Years later, I would suffer the same slander from co-workers, who insisted that I was lying about my virginity. They constantly attempted to ruin my witness with their lies and slander, but by this time I was a bit older and wiser, knowing how to combat their lies with my attitude and heart to obey God in all circumstances. I won many people over this way and it caused my enemies to be exposed. They hated me for refusing to participate in their gossiping and perverse humor. In the end, though, even the “ringleader” of the group admitted to me privately, “I really can’t stand you…but, for some reason, I can’t help but respect you.”
I could go on and on with stories of horrible things that happened to me throughout my life, but I’m not sharing these things to give you a sad story. The point I want to hit home is that, because of all of the terrible things I experienced throughout my life, one of the characteristics God sowed in me all those years was “longsuffering”.
I know what it is to live most of my life loving others, in spite of their sin against me, and continue to love them regardless. Looking back on my life up until this point, I think I must have spent at least half of my nights crying myself to sleep as I prayed for God to just wrap me in His arms and mend the places of my heart that have been wounded by others. I learned early on that God was the only one who could heal the hurt and give me the strength to keep loving others when my flesh told me to hate them for how much they hurt me. I never understood why God allowed me to go through so much suffering at the hand of others, but I can’t help but be reminded of what a friend said to me once: “God knows He can trust you with trouble."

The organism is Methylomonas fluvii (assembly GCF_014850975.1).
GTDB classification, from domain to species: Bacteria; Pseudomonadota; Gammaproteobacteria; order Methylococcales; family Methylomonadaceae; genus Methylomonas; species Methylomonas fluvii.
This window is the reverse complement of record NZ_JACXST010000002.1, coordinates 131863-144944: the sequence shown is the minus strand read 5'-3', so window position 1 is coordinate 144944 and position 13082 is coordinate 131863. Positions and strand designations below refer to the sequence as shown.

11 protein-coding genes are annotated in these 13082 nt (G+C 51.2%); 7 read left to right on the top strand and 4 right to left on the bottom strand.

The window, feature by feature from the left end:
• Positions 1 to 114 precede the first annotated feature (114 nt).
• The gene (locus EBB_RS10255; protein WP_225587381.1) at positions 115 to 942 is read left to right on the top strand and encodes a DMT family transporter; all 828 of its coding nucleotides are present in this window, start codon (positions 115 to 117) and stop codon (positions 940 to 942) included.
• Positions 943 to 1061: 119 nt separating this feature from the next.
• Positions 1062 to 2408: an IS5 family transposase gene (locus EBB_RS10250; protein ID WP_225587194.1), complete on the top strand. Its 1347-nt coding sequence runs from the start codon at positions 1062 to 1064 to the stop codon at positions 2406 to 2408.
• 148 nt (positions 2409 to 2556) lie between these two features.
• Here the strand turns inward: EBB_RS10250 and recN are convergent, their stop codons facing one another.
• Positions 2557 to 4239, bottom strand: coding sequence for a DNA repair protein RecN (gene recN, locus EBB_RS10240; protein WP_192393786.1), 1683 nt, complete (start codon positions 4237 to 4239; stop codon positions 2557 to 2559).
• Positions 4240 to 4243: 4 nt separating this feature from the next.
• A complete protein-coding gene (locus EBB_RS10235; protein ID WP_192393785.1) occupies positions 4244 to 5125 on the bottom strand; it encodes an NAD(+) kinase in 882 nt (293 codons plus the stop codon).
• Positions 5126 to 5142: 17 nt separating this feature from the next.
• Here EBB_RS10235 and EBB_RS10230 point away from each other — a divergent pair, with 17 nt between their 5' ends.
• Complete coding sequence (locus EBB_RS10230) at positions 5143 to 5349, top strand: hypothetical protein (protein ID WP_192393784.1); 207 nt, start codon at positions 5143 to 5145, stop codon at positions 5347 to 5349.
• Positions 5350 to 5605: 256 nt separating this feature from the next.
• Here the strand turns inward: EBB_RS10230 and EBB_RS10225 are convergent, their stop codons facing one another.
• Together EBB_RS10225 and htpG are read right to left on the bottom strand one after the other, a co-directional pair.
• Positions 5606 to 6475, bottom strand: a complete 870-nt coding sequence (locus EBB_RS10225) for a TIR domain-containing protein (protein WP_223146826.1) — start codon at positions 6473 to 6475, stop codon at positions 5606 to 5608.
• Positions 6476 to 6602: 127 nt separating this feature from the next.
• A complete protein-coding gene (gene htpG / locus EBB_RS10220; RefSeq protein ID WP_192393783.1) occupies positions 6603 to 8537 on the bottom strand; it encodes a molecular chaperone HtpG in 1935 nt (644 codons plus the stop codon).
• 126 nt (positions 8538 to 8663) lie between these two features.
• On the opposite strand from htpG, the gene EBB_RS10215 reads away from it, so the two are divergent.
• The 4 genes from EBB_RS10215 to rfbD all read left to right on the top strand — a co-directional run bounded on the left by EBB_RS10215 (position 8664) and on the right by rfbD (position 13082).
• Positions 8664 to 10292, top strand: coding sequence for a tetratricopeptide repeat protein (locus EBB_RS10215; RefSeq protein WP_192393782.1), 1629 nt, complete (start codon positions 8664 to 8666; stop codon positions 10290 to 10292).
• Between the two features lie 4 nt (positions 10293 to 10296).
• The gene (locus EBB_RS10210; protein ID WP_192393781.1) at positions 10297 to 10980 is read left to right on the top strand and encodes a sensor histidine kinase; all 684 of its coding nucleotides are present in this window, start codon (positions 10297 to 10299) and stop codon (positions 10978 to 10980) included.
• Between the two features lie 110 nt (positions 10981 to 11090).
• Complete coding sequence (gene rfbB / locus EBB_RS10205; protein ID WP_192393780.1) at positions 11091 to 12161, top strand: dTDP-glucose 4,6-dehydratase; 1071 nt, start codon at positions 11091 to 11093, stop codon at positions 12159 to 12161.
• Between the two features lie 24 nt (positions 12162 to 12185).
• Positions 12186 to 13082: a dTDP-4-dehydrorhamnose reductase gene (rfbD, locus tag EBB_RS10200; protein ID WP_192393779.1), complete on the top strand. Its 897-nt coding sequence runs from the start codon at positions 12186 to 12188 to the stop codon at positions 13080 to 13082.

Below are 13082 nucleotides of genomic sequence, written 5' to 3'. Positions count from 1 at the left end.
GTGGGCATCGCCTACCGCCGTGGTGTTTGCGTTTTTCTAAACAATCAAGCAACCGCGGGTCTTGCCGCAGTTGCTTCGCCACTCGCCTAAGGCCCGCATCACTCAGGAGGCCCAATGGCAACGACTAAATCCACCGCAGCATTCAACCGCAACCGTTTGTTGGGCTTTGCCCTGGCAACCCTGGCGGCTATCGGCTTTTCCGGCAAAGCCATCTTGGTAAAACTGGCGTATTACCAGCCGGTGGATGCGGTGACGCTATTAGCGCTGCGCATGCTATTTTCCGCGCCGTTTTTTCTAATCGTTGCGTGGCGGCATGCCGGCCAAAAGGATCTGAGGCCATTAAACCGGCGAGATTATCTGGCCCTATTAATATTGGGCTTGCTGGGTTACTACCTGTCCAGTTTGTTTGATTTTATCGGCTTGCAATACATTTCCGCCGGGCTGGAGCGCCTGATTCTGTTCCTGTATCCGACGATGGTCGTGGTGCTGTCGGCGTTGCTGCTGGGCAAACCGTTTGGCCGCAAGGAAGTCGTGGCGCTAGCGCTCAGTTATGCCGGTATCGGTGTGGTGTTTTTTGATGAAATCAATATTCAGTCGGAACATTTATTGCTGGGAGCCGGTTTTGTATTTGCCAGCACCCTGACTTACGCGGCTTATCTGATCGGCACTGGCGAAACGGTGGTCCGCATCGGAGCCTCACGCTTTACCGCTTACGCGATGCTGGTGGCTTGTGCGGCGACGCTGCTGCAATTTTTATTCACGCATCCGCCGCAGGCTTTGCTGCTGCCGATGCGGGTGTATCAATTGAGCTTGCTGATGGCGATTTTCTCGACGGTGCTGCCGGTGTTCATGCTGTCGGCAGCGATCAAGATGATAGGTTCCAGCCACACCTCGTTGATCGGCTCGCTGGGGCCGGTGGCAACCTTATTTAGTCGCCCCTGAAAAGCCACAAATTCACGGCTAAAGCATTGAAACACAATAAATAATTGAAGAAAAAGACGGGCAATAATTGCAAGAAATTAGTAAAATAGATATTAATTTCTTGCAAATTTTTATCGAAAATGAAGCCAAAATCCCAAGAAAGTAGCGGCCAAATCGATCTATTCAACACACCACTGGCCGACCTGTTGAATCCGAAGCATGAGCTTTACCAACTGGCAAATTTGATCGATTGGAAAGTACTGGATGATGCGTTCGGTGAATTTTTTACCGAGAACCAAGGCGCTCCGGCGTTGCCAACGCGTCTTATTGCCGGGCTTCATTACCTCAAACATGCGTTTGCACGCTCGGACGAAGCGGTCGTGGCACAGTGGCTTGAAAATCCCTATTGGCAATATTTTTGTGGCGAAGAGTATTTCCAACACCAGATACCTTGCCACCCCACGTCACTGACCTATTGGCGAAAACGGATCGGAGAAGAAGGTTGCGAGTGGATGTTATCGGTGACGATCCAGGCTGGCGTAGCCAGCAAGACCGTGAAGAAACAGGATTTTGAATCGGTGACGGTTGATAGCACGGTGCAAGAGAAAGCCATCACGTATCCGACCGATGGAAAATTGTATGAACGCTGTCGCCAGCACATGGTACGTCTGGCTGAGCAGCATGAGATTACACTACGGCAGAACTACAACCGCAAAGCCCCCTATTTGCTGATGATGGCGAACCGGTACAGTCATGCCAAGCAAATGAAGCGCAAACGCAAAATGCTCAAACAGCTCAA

Before I met my husband, I prayed that the Lord would bring me a Godly man who I could serve. Yes, serve. Those were my exact words. Marriage consists of lifelong servitude and, although I wanted to live happily ever after like every other woman, I had a very realistic view of what a Biblical marriage looked like. The Lord answered that prayer in a big way, as you can imagine.